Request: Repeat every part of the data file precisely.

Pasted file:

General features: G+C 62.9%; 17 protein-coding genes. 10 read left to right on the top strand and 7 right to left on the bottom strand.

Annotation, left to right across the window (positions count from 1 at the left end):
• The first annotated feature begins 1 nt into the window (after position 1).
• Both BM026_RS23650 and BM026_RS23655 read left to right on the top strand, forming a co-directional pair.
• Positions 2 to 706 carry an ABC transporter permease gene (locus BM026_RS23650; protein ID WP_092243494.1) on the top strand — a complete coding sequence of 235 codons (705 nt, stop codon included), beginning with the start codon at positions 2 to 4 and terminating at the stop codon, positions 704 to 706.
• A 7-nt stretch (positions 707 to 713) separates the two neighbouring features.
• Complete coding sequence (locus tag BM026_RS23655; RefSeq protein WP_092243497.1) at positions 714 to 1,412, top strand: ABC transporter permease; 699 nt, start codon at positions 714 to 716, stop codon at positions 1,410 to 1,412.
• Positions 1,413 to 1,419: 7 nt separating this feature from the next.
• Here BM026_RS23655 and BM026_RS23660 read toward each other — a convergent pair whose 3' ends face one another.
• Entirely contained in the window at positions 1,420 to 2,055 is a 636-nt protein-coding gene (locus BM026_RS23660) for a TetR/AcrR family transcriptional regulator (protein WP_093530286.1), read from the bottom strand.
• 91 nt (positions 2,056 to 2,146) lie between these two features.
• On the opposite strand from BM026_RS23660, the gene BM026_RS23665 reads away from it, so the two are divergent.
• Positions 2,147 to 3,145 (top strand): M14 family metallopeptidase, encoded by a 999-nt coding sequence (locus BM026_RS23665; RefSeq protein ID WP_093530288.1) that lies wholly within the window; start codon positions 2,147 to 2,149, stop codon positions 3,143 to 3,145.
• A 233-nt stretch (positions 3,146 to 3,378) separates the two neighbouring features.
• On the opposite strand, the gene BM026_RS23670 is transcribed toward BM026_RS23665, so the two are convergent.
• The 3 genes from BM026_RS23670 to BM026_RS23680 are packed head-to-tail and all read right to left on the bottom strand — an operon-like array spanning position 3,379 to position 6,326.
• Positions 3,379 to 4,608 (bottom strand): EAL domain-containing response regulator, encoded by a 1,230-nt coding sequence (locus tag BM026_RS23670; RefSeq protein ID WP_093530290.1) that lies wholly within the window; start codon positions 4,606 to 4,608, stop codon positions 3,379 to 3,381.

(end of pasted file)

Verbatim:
General features: G+C 62.9%; 17 protein-coding genes. 10 read left to right on the top strand and 7 right to left on the bottom strand.

Annotation, left to right across the window (positions count from 1 at the left end):
• The first annotated feature begins 1 nt into the window (after position 1).
• Both BM026_RS23650 and BM026_RS23655 read left to right on the top strand, forming a co-directional pair.
• Positions 2 to 706 carry an ABC transporter permease gene (locus BM026_RS23650; protein ID WP_092243494.1) on the top strand — a complete coding sequence of 235 codons (705 nt, stop codon included), beginning with the start codon at positions 2 to 4 and terminating at the stop codon, positions 704 to 706.
• A 7-nt stretch (positions 707 to 713) separates the two neighbouring features.
• Complete coding sequence (locus tag BM026_RS23655; RefSeq protein WP_092243497.1) at positions 714 to 1,412, top strand: ABC transporter permease; 699 nt, start codon at positions 714 to 716, stop codon at positions 1,410 to 1,412.
• Positions 1,413 to 1,419: 7 nt separating this feature from the next.
• Here BM026_RS23655 and BM026_RS23660 read toward each other — a convergent pair whose 3' ends face one another.
• Entirely contained in the window at positions 1,420 to 2,055 is a 636-nt protein-coding gene (locus BM026_RS23660) for a TetR/AcrR family transcriptional regulator (protein WP_093530286.1), read from the bottom strand.
• 91 nt (positions 2,056 to 2,146) lie between these two features.
• On the opposite strand from BM026_RS23660, the gene BM026_RS23665 reads away from it, so the two are divergent.
• Positions 2,147 to 3,145 (top strand): M14 family metallopeptidase, encoded by a 999-nt coding sequence (locus BM026_RS23665; RefSeq protein ID WP_093530288.1) that lies wholly within the window; start codon positions 2,147 to 2,149, stop codon positions 3,143 to 3,145.
• A 233-nt stretch (positions 3,146 to 3,378) separates the two neighbouring features.
• On the opposite strand, the gene BM026_RS23670 is transcribed toward BM026_RS23665, so the two are convergent.
• The 3 genes from BM026_RS23670 to BM026_RS23680 are packed head-to-tail and all read right to left on the bottom strand — an operon-like array spanning position 3,379 to position 6,326.
• Positions 3,379 to 4,608 (bottom strand): EAL domain-containing response regulator, encoded by a 1,230-nt coding sequence (locus tag BM026_RS23670; RefSeq protein ID WP_093530290.1) that lies wholly within the window; start codon positions 4,606 to 4,608, stop codon positions 3,379 to 3,381.